The right to live... and die.March 15, 2011
“Nurse Aruna Shanbaug deserves to live”.
That was the decision taken by the Indian Supreme court last week. Nurses at the hospital in Mumbai where she has earlier worked and has been looked after for the past 37 years rejoiced and cursed Pinki for trying to ‘kill their friend’. Pinki Virani, incidentally, was Aruna’s friend and a journalist who had been following the case since 1998 and was appealing for euthanasia to be performed.
The court is wrong. And it has been erring in this case right from 1973.
For those who are unaware of the case, Aruna was a nurse in KEM hospital, Mumbai in 1973. On the night of 27 November 1973, she was attacked by a ward boy in the hospital in the most brutal way. He used a dog chain to choke her and tried to rape her. When he realised she was having her periods, he didn’t stop but instead sodomised her. Due to the asphyxiation, Aruna sustained permanent brain damage and left in a vegetative state for life. The ward boy was caught, but interestingly, was charged with only 2 incidental crimes ( robbery and attempted murder ) under instructions from the Dean of the hospital for decidedly dodgy reasons. He was found guilty for both and was handed 2 seven year sentences. He was released after completing his sentences.
Aruna’s sentence carries on to this day. Her life ended that night in the hospital. In the last 37 years, she has been a vegetable. Her basic needs are taken care of by the sisters of KEM where she still resides. She is fed, bathed and talked to. She doesn’t talk back. She doesn’t say whether the dal is salty, whether she would like to watch a movie or how she likes her hair done.
In short, she is alive but not living a life.
The judgement the court made is not one to celebrate with cake, as the nursing staff in KEM did. “Everyone deserves the right to live” is the common argument given. But the sentence doesn’t end there, does it ?
It should end “Everyone deserves the right to live WITH DIGNITY.”
And that is a basic right that was denied to Aruna. Films like Guzaarish, while trying to portray a noble cause, often falter because we get caught in the beauty of the movie and forgive the discrepancies in the content. The truth is, there is no glamour in being a paraplegic or vegetable. There are no roadtrips to Goa, no radio talk shows or beautiful nurses silently in love with you. It is a life stripped of dignity and filled with suffering and sickness, inspite of the best care. It took more than 3 decades for the Supreme Court to relent to atleast the ‘possibility of passive euthanasia.’ It is a different matter that it will never occur since the final decision on performing passive euthanasia will lie in the hands of the very nurses and staff who celebrated her ‘rebirth’ by distributing sweets.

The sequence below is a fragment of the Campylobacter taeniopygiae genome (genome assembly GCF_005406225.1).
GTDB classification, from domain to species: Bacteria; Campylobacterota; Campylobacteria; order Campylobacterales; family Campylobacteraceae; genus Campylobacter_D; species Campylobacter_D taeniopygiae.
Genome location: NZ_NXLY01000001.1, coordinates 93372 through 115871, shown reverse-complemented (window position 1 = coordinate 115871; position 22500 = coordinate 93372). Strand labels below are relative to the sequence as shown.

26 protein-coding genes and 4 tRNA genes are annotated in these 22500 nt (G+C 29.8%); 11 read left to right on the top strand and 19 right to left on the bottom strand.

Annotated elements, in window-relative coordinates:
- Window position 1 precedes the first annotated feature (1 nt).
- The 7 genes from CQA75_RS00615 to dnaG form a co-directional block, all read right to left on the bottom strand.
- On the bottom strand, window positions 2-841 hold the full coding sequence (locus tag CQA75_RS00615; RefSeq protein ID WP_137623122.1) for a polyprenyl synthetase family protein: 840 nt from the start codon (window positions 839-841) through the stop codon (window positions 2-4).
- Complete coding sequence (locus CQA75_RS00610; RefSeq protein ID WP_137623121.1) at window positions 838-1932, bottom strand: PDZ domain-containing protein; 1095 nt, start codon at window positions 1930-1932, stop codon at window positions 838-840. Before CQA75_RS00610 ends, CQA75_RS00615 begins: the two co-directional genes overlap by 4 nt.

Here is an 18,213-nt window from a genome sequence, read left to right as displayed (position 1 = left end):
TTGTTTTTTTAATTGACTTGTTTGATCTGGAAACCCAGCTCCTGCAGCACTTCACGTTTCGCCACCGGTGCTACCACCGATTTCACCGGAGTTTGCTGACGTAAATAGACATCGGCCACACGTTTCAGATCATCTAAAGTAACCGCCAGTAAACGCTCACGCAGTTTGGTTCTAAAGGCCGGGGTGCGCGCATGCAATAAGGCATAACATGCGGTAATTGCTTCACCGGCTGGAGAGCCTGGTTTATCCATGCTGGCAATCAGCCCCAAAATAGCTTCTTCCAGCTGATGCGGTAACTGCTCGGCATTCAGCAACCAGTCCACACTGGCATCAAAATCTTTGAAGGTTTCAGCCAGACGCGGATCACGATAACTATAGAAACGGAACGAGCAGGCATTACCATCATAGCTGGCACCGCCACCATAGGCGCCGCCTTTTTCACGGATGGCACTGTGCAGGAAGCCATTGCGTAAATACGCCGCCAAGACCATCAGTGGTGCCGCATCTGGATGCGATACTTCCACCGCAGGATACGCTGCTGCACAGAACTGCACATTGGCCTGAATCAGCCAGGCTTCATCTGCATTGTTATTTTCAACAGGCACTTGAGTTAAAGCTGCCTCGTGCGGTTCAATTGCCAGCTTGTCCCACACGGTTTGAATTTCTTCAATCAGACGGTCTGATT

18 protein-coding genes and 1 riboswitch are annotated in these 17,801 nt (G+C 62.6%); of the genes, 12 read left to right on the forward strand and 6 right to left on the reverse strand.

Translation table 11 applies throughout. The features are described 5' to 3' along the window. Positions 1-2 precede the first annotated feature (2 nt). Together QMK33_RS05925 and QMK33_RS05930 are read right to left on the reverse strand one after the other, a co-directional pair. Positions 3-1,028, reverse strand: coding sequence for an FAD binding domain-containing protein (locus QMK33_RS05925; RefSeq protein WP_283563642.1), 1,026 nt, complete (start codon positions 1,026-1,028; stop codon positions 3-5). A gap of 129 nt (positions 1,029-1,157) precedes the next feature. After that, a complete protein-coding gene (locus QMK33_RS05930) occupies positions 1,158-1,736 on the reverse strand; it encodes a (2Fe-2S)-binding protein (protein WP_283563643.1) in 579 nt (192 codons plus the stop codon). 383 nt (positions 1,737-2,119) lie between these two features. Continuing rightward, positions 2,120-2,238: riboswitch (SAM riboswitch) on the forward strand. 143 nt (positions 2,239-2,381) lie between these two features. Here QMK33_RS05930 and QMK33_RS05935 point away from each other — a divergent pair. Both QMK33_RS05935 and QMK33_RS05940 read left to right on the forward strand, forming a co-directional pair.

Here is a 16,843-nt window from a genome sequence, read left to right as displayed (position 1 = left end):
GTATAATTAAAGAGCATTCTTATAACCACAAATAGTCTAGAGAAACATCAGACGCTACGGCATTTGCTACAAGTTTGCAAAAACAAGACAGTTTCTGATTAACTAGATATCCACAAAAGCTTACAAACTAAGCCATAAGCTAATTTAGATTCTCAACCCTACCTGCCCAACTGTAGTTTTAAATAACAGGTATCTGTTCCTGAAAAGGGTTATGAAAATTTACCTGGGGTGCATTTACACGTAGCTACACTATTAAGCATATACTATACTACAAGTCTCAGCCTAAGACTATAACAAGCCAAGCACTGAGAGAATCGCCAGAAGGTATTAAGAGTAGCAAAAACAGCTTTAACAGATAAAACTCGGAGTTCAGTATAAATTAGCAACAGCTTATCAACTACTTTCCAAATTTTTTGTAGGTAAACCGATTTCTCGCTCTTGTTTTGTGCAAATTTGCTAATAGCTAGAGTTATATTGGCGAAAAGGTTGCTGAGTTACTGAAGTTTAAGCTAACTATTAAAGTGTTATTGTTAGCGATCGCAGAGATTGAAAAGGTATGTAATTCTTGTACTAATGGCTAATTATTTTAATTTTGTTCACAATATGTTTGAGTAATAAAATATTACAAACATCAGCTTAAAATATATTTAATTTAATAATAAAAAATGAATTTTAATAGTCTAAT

Pinki was no villain for trying to ‘kill her friend’. She was begging for her friend’s suffering to end. Sadly, she chose the very court of law which had betrayed Aruna decades ago and let her attacker go on lesser charges even after the truth was revealed later. Because, for all the years of Independence we have chalked up, the fact remains that a decision like approving euthanasia needs a bold court and we don’t have one. Rather than treat each case individually, it is far easier to fall back on the time tested stereotypes of ‘evil kid trying to bump off rich parents by removing life support’ or 'God doesn't approve of it'. Our courts thrive on taking 20-30 years to reach a decision on landmark events, looking to pass the responsibility on to the next guy. So it was no surprise to me that a topic as controversial as euthanasia would end like it did in Aruna’s case.
In recent times, there have been a rise in the incidence and nature of horrific crimes against women – the rape of the woman thrown off a train in Kerala, the rape and murder of a 77 year old, point blank murders if proposals were turned down, incidents of molesting by policemen in police stations and hospital staff in hospitals, the demeaning stripping and parading of women in rural areas and honour killings. You can blame a lot of things – new generation, more sex and violence on television, ‘modern dressing’ blah blah... but the fact is that we still live in a society where a criminal can get away with rape. Bail or no bail, the law can be bought, the vital medical documents altered and witnesses and even the victims ( Shiney Ahuja case ? ) paid off. It’s a land where the woman suffers the trauma forever while the man walks the streets seven years later... or even earlier, ironically, for good behaviour.
And that’s where I feel a bold decision must be passed by the court of law. There are no vigilantes coming to help potential victims. More importantly, the one true filmy stereotype remains that the police come only after the crime has been committed. But that isn't enough. Prevention is the need of the hour. We can't keep waking up to such disgusting news every day of the week. Give those who commit such crimes something to be scared of. Simply raising awareness of such incidents when they occur isn’t enough. When the crime is so blatantly premeditated, how can the punishment be so puny ? Naming awareness programmes with mythologically strong feminine names like “Shakti” will not scare away the evil... take concrete steps to show women that they can feel safe in their own motherland.
Presently, the situation is just tragic – women can’t feel safe in their own city ( New Delhi, anyone ? ), court cases on crimes against women drag on forever and get pushed from one court to the next. Most tragically, as in Aruna’s case, when it’s all over and the dust settles... they’ve lost the right to , both, live and die with dignity.